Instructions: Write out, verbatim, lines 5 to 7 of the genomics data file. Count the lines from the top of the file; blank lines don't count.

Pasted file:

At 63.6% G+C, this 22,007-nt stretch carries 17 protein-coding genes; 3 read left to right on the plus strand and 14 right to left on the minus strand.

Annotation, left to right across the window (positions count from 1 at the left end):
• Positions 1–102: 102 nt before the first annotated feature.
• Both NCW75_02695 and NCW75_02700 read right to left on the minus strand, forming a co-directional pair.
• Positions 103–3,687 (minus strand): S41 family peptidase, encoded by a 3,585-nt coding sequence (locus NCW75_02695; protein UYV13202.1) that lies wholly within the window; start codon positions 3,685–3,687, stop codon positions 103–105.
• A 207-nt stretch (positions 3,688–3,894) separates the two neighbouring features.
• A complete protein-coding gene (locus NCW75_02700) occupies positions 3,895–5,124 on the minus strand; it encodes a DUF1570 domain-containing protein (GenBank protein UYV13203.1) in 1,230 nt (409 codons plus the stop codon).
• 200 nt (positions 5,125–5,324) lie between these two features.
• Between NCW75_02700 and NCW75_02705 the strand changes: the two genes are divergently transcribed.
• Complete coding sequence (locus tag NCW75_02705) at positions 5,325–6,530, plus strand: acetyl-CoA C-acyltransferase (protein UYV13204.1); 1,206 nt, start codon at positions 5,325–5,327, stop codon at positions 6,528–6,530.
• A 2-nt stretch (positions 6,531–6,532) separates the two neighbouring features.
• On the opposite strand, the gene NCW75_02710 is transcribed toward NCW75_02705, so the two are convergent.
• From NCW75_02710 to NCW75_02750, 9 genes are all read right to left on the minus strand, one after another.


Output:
• Positions 103–3,687 (minus strand): S41 family peptidase, encoded by a 3,585-nt coding sequence (locus NCW75_02695; protein UYV13202.1) that lies wholly within the window; start codon positions 3,685–3,687, stop codon positions 103–105.
• A 207-nt stretch (positions 3,688–3,894) separates the two neighbouring features.
• A complete protein-coding gene (locus NCW75_02700) occupies positions 3,895–5,124 on the minus strand; it encodes a DUF1570 domain-containing protein (GenBank protein UYV13203.1) in 1,230 nt (409 codons plus the stop codon).